For 25 years, the Vail International Dance Festival (VIDF) has brought the best dancers and companies—from classic ballet to tango and modern—to the high country for a two-week celebration of movement. Recently, the festival has expanded outside those boundaries to educational programs and others events throughout the year, promoting the idea that accessibility to arts and culture helps communities grow and our children learn.

Before the anniversary season kicks off on July 28, we caught up with VIDF artistic director Damian Woetzel (pictured, right), a former principal dancer with New York City Ballet.

5280: Twenty-five years is a big deal. Can you reflect on that achievement?

DW: Milestones are a good time to take stock. You see what it’s been and what it is now. The very first official performance of the festival was called the “International Evening of Dance.” I was in that program as a dancer. To me [this year] is a culmination. The 25th anniversary is the sum of the parts that have come before: true ballet (Swan Lake Under the Stars) to world premieres to the dance of the moment (dance stars from TV).

5280: How do you choose which companies and dancers are involved each year?

DW: It’s important that there are no limitations as to what is good and exciting in dance. There are several criteria that I operate under. One is representing what I see as the best dancing in the world today. I look for certain dancers, certain new works, pieces that are indispensable. The [second] thing I always look for is to create opportunities to see things in Vail that you don’t get to see anywhere else: have a dancer from one company working with one from another company who ordinarily would never get to work together. The third is the idea of feeding the arts, having world premieres, something that’s never been seen.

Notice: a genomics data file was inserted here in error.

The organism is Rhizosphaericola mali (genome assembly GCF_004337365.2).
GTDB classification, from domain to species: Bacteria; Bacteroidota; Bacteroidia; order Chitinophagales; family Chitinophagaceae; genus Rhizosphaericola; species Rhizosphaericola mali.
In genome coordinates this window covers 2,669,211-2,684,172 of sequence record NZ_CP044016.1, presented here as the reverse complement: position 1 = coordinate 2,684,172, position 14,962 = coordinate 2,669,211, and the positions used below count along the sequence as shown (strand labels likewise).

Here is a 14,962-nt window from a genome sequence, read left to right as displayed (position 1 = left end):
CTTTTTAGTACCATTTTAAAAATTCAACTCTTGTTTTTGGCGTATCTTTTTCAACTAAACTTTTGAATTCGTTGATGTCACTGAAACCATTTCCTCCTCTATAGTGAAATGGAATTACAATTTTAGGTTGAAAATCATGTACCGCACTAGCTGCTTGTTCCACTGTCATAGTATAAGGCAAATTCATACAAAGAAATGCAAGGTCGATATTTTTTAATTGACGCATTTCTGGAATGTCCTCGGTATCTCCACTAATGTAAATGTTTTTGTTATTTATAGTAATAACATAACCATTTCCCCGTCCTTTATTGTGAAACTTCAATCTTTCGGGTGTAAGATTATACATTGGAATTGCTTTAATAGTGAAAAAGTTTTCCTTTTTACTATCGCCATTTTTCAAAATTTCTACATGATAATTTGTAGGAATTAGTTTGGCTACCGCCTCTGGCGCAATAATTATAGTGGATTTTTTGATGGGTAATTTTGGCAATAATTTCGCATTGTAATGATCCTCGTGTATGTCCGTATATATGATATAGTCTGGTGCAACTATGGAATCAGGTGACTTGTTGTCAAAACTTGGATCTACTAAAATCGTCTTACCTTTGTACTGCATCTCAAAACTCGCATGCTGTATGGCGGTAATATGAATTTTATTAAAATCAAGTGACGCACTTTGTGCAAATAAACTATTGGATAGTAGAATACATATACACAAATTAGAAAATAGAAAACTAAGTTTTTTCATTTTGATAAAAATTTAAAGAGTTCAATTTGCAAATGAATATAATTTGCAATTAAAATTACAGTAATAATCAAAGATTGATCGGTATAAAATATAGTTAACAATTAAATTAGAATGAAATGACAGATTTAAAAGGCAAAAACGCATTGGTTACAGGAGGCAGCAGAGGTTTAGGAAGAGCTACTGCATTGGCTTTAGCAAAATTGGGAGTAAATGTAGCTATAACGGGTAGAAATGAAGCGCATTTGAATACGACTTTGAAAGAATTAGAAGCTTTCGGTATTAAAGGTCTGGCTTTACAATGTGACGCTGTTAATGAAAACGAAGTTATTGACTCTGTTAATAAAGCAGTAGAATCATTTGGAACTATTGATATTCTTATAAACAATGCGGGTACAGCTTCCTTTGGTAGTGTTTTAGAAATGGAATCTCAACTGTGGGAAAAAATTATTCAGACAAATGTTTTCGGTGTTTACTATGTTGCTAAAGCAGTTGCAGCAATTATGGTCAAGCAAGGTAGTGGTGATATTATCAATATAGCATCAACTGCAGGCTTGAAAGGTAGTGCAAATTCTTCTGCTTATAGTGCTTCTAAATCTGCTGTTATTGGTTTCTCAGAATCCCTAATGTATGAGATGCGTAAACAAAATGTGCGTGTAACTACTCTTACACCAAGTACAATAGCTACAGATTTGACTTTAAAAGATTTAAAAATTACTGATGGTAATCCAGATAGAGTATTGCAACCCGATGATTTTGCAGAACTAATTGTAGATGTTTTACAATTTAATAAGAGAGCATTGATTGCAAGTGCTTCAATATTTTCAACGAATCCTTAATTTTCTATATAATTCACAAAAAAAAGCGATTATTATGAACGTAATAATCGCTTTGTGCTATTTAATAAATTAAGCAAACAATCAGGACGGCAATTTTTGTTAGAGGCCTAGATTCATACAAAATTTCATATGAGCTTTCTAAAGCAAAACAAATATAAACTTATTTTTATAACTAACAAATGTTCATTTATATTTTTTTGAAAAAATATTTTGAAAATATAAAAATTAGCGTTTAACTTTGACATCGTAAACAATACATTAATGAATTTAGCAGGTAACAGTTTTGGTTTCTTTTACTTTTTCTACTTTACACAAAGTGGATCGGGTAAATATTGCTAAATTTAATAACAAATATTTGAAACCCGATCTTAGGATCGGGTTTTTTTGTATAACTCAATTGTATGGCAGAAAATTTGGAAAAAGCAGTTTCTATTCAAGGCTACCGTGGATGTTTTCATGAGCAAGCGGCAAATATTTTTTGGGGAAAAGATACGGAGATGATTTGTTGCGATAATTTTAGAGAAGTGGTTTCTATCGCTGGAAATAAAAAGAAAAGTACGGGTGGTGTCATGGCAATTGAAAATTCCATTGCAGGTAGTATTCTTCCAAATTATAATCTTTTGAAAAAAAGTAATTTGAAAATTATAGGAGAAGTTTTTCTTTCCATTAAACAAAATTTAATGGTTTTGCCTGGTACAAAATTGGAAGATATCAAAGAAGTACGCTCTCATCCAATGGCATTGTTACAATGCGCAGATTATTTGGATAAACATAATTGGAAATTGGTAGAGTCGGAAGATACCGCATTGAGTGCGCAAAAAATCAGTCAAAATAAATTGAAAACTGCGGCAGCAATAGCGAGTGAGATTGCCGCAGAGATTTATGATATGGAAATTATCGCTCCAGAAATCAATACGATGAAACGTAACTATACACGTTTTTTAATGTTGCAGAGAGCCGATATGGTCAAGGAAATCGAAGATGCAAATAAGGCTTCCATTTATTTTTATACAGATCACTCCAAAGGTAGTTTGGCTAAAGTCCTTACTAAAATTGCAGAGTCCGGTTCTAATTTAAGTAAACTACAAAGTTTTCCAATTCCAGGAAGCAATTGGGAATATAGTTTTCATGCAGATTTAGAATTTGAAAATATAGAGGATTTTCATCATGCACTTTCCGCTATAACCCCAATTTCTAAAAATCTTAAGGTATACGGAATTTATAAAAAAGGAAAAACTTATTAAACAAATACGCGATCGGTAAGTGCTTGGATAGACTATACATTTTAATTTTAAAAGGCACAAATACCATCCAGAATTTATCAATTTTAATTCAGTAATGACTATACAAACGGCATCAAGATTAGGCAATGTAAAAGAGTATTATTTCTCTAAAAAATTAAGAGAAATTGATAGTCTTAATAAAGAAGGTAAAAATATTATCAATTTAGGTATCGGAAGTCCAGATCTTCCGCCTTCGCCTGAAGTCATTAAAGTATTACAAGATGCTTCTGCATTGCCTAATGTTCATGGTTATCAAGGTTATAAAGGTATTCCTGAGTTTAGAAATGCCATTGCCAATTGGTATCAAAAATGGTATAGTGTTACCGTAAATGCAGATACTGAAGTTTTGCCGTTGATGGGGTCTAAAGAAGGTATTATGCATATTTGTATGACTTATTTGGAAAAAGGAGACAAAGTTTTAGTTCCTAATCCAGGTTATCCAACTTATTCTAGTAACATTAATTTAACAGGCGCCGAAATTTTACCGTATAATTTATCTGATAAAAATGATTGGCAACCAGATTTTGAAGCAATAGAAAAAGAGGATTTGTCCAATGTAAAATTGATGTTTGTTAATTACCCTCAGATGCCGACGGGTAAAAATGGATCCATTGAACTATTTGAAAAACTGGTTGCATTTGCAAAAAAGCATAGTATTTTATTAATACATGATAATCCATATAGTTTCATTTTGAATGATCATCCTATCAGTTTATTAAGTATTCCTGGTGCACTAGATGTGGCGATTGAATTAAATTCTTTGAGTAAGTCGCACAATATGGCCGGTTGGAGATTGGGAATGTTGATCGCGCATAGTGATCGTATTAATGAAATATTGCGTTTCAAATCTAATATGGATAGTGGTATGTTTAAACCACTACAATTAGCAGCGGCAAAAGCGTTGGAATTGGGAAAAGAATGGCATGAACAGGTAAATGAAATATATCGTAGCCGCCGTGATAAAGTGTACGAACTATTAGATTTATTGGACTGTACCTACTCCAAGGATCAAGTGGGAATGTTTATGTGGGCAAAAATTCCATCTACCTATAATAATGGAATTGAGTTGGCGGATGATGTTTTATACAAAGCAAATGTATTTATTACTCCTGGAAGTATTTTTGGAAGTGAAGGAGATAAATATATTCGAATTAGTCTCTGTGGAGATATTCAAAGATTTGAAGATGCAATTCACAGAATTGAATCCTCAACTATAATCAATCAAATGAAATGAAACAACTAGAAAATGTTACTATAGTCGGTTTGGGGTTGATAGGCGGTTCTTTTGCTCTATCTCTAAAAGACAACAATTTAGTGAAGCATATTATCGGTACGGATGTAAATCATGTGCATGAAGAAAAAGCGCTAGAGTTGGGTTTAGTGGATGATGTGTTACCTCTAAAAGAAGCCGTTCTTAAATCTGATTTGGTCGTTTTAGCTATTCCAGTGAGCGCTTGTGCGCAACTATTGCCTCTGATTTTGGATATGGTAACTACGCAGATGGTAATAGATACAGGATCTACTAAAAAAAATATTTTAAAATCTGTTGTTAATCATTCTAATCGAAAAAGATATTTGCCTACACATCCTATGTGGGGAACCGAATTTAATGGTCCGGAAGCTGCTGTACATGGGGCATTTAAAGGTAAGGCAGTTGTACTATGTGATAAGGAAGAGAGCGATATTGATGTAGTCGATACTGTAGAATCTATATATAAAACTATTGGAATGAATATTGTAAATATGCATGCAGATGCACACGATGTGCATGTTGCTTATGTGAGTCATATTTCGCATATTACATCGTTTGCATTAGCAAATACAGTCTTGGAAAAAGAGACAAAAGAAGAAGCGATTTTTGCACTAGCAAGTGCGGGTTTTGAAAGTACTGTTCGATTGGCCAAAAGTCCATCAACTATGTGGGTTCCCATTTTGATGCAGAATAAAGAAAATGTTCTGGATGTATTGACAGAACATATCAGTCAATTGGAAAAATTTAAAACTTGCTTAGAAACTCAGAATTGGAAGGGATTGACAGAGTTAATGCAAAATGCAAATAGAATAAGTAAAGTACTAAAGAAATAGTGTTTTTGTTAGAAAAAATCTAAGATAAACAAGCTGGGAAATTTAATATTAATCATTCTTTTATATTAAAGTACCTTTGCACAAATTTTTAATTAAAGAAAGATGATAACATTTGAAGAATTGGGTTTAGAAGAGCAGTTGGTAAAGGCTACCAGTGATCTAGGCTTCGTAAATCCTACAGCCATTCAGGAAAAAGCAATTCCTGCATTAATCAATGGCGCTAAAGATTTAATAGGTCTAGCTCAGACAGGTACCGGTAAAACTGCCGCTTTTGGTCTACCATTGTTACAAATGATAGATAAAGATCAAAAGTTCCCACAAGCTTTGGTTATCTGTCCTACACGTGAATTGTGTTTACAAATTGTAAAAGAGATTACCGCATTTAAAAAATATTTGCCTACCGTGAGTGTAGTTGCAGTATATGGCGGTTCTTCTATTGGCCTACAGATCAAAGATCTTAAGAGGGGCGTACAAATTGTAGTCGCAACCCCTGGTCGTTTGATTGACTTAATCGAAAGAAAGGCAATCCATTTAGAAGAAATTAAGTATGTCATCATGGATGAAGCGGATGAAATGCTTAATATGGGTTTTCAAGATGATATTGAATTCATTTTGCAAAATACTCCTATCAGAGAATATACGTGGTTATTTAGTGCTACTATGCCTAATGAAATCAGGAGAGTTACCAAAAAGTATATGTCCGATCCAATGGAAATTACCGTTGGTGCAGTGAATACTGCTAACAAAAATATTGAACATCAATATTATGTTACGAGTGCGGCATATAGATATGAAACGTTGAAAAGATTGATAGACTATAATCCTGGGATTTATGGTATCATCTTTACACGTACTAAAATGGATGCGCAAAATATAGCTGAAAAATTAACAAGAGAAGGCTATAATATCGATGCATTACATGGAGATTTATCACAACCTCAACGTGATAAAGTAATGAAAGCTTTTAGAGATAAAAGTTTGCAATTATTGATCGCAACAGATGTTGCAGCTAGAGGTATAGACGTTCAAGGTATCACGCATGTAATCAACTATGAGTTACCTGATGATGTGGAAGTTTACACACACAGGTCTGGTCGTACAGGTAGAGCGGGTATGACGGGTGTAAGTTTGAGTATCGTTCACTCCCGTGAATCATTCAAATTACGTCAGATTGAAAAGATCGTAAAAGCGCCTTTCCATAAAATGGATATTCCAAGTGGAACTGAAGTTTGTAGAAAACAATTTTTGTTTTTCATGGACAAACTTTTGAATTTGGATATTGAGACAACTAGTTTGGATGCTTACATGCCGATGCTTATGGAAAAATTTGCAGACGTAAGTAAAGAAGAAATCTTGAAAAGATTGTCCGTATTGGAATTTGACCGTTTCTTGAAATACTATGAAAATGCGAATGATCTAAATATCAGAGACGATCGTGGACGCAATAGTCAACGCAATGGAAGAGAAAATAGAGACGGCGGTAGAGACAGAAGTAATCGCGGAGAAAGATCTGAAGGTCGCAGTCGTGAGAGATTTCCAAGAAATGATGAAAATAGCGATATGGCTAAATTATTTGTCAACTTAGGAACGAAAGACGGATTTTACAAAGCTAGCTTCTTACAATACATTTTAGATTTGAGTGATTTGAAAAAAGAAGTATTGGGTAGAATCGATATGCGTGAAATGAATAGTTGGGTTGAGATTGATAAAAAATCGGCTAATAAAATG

5280: The dance scene in Colorado is pretty exciting. Do you try to mix in some local talent?

DW: Yes, I certainly look at opportunities to involve community always. Jonathan Royse Windham grew up here in Vail, now he lives in New York. This year is the first time he’s performing at the festival. I love the idea of that. It’s a great touchstone for the community to see how the work that’s gone on here over the last 25 years goes out and then comes back.

5820: Why should people make the trek to Vail?

DW: The variety of things that you’ll see from one night to the next is extreme, and it’s really a town full of culture during these weeks. It’s an encompassing experience. If you once took a tango lesson, come see some of the best tango dancers in the world, and they’ll be juxtaposed against the best ballet dancers in the world. Even if you have seen [some of] these dances elsewhere, it just isn’t the same because you’re surrounded by the mountains and pine trees.

Check back tomorrow for Woetzel’s—and my—picks for can’t-miss performances if you’re heading to Vail.

—Images, from top: Pacific Northwest Ballet, courtesy of Angela Sterling; Woetzel, courtesy of Bruce Weber

Daliah Singer
Daliah Singer
Daliah Singer is an award-winning writer and editor based in Denver. You can find more of her work at